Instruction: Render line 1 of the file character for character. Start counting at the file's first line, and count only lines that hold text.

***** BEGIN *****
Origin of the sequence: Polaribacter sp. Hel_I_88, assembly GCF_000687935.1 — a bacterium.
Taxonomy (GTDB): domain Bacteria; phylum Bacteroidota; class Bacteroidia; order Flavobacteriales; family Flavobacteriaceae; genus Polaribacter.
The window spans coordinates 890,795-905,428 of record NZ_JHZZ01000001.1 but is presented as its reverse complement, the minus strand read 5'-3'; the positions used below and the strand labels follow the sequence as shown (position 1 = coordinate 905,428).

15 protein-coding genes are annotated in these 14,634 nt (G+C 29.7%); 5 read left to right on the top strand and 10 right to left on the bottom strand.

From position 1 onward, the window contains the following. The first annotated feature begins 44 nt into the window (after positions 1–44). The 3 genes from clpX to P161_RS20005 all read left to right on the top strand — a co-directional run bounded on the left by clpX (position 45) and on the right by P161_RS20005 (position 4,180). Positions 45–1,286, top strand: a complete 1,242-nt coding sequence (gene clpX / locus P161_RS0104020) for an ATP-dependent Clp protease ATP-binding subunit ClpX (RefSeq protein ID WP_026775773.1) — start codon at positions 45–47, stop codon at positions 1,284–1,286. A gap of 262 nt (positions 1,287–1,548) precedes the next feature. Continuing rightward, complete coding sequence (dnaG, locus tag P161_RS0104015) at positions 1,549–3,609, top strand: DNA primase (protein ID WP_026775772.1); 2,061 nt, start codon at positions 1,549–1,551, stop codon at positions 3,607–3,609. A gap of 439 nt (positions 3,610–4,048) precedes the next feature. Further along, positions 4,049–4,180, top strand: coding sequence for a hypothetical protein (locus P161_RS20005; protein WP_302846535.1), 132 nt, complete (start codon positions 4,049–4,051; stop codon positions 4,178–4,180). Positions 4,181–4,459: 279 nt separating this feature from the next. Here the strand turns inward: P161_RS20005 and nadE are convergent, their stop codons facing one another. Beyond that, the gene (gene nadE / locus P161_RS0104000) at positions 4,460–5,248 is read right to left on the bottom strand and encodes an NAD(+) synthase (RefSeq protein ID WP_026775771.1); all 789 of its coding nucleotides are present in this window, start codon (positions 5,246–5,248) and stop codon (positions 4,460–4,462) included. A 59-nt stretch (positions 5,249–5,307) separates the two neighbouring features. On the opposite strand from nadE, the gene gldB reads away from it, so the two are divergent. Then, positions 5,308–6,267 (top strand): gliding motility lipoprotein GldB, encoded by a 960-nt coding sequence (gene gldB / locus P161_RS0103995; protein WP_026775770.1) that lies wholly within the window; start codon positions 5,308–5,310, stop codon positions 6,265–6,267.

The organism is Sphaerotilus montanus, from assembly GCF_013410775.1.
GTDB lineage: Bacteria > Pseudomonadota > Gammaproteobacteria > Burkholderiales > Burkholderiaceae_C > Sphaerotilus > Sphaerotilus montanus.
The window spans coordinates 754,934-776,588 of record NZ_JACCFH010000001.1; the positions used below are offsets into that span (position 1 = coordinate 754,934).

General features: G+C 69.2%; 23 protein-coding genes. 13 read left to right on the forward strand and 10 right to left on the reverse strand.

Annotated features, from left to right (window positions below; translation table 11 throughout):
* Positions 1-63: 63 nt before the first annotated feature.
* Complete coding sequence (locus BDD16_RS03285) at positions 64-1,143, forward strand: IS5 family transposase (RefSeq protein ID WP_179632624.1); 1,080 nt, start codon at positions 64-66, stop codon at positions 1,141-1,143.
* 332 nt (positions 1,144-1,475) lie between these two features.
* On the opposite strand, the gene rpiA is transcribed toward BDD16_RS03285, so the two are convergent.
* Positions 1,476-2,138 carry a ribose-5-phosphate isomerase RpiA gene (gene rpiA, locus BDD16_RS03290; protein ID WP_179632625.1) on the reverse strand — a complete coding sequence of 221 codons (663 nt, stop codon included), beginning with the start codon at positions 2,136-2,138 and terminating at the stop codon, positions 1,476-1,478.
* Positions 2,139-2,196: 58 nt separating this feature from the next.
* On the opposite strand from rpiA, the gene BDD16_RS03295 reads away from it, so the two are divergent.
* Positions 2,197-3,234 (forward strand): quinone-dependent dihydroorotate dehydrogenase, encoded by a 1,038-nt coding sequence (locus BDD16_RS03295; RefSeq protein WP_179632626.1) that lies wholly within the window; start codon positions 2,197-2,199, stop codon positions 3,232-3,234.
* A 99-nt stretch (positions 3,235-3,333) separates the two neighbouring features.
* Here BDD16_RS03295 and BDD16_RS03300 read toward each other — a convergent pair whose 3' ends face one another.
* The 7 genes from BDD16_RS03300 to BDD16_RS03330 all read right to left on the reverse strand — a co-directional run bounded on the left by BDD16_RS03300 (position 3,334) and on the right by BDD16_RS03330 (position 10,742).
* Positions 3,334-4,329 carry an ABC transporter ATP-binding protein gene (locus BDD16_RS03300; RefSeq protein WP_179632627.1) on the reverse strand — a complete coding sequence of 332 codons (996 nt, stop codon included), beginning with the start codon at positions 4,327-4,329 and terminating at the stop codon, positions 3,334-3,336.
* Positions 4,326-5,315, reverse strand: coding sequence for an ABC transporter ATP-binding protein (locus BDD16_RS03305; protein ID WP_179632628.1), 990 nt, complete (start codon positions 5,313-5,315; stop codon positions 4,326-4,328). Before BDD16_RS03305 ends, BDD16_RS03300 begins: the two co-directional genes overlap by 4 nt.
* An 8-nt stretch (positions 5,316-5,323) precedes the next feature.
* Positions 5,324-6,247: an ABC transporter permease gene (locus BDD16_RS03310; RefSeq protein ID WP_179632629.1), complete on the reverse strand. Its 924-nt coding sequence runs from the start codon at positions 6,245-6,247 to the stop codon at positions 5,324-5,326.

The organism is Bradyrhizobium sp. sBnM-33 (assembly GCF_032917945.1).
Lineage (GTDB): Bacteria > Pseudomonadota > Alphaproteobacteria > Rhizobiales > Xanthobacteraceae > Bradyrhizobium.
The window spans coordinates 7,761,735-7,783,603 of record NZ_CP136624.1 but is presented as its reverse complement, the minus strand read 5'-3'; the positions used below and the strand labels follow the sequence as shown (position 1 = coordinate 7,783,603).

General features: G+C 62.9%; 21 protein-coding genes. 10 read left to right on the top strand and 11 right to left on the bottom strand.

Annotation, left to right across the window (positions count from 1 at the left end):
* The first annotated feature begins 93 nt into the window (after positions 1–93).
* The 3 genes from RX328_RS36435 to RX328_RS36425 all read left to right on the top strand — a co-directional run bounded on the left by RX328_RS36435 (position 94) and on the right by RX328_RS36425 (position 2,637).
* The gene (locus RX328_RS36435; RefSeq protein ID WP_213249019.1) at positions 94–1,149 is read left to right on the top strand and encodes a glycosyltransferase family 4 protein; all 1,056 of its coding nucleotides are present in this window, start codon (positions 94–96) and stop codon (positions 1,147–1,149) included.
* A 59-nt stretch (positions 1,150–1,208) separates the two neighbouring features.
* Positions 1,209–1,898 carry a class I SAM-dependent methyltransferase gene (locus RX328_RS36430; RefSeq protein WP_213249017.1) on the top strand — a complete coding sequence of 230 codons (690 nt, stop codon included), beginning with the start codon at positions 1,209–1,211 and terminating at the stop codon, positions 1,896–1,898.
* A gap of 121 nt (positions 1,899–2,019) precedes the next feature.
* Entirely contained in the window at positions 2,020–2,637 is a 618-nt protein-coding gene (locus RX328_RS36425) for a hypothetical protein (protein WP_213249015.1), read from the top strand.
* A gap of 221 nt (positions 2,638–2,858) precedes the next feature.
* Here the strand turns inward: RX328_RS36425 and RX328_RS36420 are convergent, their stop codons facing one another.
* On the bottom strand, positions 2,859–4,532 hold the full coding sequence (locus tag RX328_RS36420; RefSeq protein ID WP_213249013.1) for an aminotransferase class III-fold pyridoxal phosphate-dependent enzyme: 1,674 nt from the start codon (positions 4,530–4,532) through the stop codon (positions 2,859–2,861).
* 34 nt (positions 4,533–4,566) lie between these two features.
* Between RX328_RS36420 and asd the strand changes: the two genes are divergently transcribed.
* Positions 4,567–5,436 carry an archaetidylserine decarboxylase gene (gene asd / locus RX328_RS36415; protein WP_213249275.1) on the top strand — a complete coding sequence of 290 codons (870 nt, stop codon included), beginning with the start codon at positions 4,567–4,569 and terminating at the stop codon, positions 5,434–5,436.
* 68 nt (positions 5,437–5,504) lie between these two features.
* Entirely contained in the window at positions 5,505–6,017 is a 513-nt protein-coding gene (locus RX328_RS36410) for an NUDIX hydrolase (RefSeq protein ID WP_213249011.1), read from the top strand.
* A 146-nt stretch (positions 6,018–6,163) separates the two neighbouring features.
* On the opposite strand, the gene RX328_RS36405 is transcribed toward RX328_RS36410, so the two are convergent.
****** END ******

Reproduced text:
Origin of the sequence: Polaribacter sp. Hel_I_88, assembly GCF_000687935.1 — a bacterium.